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Posts Tagged ‘feminism’

From the Coalition of Women Scholars in the History of Rhetoric: website:

The Program in Writing and Rhetoric and the Hume Writing Center invite proposals for the Ninth Biennial Feminisms and Rhetorics conference, to be held at Stanford University September 25-28, 2013. Our emphasis this year is on links, the connections between people, between places, between times, between movements. The conference theme—Linked: Rhetorics, Feminisms, and Global Communities—reflects Stanford’s setting in the heart of Silicon Valley, a real as well as virtual space with links to every corner of the globe. We aim for a conference that will be multi-vocal, multi-modal, multi-lingual, and inter-disciplinary, one in which we will work together to articulate the contours of feminist rhetorics. (more…)

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Note: As of this posting, RAIL has adopted the convention of posting the author’s name and institutional affiliation at the bottom of each article.

 

What do patterns of abusive argumentation reveal?  Feminists maintain that we receive a disproportionate level of abusive responses to our argumentation, and a disproportionate level of abuse, even relative to the level of anger and hatred on the internet.  Because people are skeptical about the prevalence and level of verbal abuse that feminists receive, and because abusive comments are deleted on many websites, feminist video blogger Anita Sarkeesian AKA “Feminist Frequency” has archived the response to her argument-based request for research support. More details can be found in The New Statesman, and I would add that I (and other feminist instructors) occasionally receive sexist abuse directed at the feminist course content in anonymous comments that are part of our student evaluations of teaching. Anonymity may be a crucial factor in this phenomenon. (more…)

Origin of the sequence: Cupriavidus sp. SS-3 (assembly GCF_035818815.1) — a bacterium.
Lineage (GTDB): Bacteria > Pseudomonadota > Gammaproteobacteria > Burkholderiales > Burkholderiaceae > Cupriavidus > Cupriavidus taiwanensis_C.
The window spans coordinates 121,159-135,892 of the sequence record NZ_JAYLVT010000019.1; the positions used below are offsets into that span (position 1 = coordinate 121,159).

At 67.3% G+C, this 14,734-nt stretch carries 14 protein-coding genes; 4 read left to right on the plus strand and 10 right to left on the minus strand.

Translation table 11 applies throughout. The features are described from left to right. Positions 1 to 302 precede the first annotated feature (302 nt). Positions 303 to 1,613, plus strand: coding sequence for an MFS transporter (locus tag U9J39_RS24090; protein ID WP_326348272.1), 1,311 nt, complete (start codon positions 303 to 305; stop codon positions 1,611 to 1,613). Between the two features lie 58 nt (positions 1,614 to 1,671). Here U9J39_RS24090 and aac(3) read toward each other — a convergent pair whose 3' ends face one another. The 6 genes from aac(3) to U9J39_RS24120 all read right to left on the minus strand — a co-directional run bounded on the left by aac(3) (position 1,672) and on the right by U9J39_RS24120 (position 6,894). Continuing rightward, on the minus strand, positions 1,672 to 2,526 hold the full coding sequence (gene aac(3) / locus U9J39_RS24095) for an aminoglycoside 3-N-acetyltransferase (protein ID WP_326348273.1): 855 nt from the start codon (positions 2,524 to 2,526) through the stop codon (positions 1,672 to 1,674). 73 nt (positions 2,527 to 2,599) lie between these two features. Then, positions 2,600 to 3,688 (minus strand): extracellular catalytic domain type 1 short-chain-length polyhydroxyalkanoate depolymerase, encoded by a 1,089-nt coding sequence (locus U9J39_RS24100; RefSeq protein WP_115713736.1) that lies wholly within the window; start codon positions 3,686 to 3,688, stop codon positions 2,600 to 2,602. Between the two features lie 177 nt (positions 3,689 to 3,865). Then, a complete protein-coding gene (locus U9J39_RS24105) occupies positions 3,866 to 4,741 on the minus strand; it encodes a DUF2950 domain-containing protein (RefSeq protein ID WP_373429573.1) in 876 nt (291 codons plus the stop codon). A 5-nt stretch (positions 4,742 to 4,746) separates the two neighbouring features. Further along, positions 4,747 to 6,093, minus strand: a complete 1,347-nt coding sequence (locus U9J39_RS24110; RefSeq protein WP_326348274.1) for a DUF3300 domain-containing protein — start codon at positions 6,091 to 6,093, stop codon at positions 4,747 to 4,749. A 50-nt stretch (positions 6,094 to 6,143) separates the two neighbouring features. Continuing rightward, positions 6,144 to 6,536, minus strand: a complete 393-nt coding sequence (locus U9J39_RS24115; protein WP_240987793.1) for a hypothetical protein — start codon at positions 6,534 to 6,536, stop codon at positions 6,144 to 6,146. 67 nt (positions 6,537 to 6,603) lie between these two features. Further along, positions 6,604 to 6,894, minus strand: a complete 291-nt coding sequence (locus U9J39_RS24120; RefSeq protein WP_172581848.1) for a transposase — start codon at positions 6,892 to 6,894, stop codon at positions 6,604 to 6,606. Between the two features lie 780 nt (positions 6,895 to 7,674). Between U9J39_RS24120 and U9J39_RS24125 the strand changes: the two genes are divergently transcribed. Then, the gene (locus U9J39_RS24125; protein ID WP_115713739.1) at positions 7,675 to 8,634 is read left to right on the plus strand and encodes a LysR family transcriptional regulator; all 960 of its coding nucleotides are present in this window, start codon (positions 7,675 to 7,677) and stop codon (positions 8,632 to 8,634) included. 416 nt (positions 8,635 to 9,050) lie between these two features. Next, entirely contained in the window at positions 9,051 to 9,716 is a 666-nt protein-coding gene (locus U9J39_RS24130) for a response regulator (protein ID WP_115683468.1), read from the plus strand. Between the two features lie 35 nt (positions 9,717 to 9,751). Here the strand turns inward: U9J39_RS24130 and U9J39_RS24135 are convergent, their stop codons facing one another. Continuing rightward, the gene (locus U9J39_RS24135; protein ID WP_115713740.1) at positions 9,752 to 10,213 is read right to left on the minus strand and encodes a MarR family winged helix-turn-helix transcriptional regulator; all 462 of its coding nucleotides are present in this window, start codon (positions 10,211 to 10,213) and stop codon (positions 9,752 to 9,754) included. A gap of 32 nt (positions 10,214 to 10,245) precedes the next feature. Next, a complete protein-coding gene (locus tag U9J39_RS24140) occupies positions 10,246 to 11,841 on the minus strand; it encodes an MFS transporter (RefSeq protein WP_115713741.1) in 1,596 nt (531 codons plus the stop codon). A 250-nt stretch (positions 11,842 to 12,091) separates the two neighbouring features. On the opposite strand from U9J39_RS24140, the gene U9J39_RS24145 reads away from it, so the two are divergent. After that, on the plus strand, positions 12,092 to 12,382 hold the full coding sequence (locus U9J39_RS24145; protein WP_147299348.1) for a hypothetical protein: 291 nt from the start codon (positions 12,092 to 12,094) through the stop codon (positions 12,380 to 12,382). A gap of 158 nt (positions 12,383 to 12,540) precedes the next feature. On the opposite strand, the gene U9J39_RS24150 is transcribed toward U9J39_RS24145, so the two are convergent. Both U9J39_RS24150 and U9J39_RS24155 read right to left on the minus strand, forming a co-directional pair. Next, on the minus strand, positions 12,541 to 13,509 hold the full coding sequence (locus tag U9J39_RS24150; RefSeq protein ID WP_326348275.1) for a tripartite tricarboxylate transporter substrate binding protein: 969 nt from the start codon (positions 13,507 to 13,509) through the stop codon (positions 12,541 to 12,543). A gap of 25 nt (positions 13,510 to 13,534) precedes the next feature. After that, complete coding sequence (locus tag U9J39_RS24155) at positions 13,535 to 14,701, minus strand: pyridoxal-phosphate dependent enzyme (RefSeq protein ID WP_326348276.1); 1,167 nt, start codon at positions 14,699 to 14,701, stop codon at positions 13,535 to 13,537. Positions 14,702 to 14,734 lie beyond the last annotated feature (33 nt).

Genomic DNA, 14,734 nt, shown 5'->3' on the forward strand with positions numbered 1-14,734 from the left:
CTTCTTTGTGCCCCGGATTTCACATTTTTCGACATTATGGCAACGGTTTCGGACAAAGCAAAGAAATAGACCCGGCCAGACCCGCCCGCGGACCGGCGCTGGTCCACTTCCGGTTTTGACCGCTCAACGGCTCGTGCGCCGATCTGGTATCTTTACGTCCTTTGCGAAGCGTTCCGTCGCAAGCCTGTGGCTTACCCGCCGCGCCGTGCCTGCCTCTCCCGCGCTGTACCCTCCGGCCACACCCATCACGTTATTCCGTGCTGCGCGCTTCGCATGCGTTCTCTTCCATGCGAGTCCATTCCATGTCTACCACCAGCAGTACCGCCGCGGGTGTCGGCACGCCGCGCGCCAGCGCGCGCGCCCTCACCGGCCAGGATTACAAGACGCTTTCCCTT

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I keep hearing from colleagues in other disciplines that the stakes are incredibly low in contemporary psychology.  Requests for explanation get me no further than utterances of despair over the stranglehold caused by increased ethical standards for research on humans.  There will be no more Stanford prison experiments or Milgram authority tests.  All that is left are either peculiar lab objectifications of the social or discourse analysis.

I don’t understand the despair:  we’ve learned what we needed to from Zimbardo and Milgram, surely.  The new social psychology involved with cognition and discourse provides good fodder for argumentation studies (or at least it can).  It encourages critical thinking that will be informed by empirical analysis of what works, rather than armchair speculations.  All this feeds democracy.

Argumentation and discourse analysis (of which I have only the vaguest understanding) seem especially important given the current proliferation of discourse.  Discourse may also be the site of some of the most persistent stumbling blocks to social justice.  Micro-inequalities and implicit bias impede women’s and minorities’ social and political participation.